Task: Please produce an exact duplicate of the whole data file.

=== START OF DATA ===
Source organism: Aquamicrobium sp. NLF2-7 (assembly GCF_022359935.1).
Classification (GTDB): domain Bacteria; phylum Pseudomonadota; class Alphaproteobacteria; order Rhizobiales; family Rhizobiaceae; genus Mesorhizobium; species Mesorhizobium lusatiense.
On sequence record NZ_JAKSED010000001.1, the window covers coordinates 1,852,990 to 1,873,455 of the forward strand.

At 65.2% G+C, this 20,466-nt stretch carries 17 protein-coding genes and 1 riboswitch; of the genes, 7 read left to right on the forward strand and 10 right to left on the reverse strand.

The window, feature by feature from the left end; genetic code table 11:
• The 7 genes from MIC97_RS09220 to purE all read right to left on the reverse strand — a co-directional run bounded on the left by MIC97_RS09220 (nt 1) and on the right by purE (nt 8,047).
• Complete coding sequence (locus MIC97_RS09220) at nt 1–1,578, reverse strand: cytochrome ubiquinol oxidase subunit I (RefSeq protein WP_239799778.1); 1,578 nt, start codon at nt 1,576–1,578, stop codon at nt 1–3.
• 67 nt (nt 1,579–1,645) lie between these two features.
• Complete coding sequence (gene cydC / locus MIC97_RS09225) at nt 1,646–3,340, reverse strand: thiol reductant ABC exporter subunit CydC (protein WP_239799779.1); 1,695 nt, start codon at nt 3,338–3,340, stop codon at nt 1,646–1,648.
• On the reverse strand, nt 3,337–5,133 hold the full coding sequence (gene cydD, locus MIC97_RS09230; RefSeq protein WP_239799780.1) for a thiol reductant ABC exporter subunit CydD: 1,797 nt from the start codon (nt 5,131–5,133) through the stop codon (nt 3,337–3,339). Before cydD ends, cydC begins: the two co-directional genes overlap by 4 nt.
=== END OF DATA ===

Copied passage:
Source organism: Aquamicrobium sp. NLF2-7 (assembly GCF_022359935.1).
Classification (GTDB): domain Bacteria; phylum Pseudomonadota; class Alphaproteobacteria; order Rhizobiales; family Rhizobiaceae; genus Mesorhizobium; species Mesorhizobium lusatiense.
On sequence record NZ_JAKSED010000001.1, the window covers coordinates 1,852,990 to 1,873,455 of the forward strand.

At 65.2% G+C, this 20,466-nt stretch carries 17 protein-coding genes and 1 riboswitch; of the genes, 7 read left to right on the forward strand and 10 right to left on the reverse strand.

The window, feature by feature from the left end; genetic code table 11:
• The 7 genes from MIC97_RS09220 to purE all read right to left on the reverse strand — a co-directional run bounded on the left by MIC97_RS09220 (nt 1) and on the right by purE (nt 8,047).
• Complete coding sequence (locus MIC97_RS09220) at nt 1–1,578, reverse strand: cytochrome ubiquinol oxidase subunit I (RefSeq protein WP_239799778.1); 1,578 nt, start codon at nt 1,576–1,578, stop codon at nt 1–3.
• 67 nt (nt 1,579–1,645) lie between these two features.
• Complete coding sequence (gene cydC / locus MIC97_RS09225) at nt 1,646–3,340, reverse strand: thiol reductant ABC exporter subunit CydC (protein WP_239799779.1); 1,695 nt, start codon at nt 3,338–3,340, stop codon at nt 1,646–1,648.
• On the reverse strand, nt 3,337–5,133 hold the full coding sequence (gene cydD, locus MIC97_RS09230; RefSeq protein WP_239799780.1) for a thiol reductant ABC exporter subunit CydD: 1,797 nt from the start codon (nt 5,131–5,133) through the stop codon (nt 3,337–3,339). Before cydD ends, cydC begins: the two co-directional genes overlap by 4 nt.